We've got a very diverse game store. Sure, we don't sell comics or frisbees, but we try to sell a wide variety of games in the key, four hobby game areas: CCGs, RPGs, Board and Card Games, and Tactical Miniatures. We use strong inventory practices to make sure each department is healthy. Diversification has been our calling card for years. Yesterday I realized two game companies now account for 43% of our sales so far this year.
The first one is an easy guess, it's Wizards of the Coast. They produce the biggest game in the game trade, Magic the Gathering, along with the comeback kid, Dungeons & Dragons. They also dabble in board and card games. The second game company is a bit of a surprise, it's the Asmodee Group with the other 16%. Asmodee Group owns Fantasy Flight Games and Days of Wonder, which is how they've gotten that second position. You wouldn't notice this if you weren't reading game trade news.
|Our top 15 games account for 62% of sales.
The top 30 usually accounts for around 80% of our sales.
We sold games from 195 different companies.
Has Asmodee done it? Not quite, but close. Our Asmodee Group board game market share is 36%. Our next closest company is Wiz kids, with 7.5% market share. Their our Pepsi to Asmodee's market leading Coke. After Wiz Kids, it drops off significantly, like a mature market.
Why does this even matter? First, it's interesting that the French holding company that owns Asmodee Group, that buys things like parking lots, is also keenly interested in Ticket to Ride and X-Wing as a means to make money. It shows a faith and understanding of the global hobby game market that is not expressed elsewhere, especially when it comes to actual money. You can say what you want, but backing it with millions of dollars is the best speech.
Anyone with even a modest amount of money could do this, but they haven't until now. Does this represent a cultural shift? A cultural shift is what we're all looking for in the game trade. A cultural shift means we're not in a bubble, in a cyclical phase. It means this is the tip of the iceberg, an indication we might be catching up to Europe really. A cultural shift will mean we view money and risk differently. Not only will we be more willing to take risks, but other, more mainstream entities will as well. This new opportunity brings a huge amount of instability with it, which has traditionally been dangerous for the the game trade.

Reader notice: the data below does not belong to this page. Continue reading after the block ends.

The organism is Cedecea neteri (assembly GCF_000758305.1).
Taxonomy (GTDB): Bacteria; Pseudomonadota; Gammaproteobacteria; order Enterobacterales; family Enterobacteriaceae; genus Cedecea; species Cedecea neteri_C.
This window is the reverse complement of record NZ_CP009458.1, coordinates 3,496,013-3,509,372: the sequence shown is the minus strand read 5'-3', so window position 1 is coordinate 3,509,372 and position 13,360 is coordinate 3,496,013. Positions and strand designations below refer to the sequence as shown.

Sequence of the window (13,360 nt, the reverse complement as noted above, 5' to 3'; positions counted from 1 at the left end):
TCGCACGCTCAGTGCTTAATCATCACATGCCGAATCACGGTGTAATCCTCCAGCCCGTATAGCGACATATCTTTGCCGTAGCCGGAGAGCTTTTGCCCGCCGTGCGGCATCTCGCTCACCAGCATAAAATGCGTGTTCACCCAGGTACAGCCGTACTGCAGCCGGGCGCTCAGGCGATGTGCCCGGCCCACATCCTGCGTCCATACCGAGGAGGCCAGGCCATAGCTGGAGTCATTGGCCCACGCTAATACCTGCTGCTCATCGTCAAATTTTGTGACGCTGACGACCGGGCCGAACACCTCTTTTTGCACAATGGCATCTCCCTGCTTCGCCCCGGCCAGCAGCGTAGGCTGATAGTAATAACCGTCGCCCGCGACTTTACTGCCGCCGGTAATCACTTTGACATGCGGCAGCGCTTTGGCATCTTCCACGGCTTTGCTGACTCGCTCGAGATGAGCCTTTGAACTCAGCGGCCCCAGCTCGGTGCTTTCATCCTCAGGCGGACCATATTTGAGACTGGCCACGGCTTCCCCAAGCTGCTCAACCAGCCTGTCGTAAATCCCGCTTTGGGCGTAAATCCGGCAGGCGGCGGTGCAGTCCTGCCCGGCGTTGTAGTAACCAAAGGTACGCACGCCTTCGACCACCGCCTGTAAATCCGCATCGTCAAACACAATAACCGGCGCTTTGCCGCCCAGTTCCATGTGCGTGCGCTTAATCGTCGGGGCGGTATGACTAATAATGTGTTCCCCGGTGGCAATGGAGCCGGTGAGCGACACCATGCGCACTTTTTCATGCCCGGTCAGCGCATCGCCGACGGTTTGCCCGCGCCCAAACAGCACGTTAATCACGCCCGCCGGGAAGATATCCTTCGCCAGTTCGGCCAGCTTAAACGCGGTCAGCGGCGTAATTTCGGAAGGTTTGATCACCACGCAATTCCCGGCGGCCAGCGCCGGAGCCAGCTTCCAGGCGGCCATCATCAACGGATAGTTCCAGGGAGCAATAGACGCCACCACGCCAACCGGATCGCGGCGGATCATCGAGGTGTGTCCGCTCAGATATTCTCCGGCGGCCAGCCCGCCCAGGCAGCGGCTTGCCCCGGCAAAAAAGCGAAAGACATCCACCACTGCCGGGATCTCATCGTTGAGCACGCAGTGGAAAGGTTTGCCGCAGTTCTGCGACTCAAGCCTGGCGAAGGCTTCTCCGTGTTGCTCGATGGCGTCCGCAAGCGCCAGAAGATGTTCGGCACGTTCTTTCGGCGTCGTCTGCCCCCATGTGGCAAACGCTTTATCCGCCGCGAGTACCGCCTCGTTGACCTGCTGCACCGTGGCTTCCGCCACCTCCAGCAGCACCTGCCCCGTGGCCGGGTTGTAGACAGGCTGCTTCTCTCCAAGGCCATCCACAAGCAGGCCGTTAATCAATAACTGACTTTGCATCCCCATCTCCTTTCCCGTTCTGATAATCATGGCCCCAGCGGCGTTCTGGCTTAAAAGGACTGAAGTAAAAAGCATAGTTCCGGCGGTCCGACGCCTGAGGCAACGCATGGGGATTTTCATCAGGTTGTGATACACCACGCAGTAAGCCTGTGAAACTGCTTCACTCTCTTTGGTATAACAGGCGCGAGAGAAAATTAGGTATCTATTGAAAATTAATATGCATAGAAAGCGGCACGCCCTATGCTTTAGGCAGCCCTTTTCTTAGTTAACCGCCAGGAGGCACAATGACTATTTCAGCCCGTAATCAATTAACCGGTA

Second, it marks a maturation of the market and how board game companies will position themselves moving forward. It will likely mean a change to the distribution model. Not only is it likely exclusives will be pulled, such as with Days of Wonder annoyingly being sold only by Alliance, but Asmodee is positioned to distribute themselves, much as we do with Wizards of the Coast and Games Workshop (the other market leaders). That will only strengthen Asmodee as they bring in additional publishers and titles from Europe.
There are lots of retailer grumblings about the distribution model right now, with a lot of that aimed at how distributors handle Asmodee Group products. Distributors are acting as the ultimate arms dealer in these boom times, selling to us as well as Amazon and a slew of online stores. How each does this is a major bone of contention among retailers. Do they fulfill brick and mortar first or last? Do they sell to Amazon? Do they "floor" games for Amazon, holding them back? A direct to retailer model (which exists already with FFG), would be appreciated, especially if it came with organized play support. If we can do it with Games Workshop, why not with a company with three times the sales volume?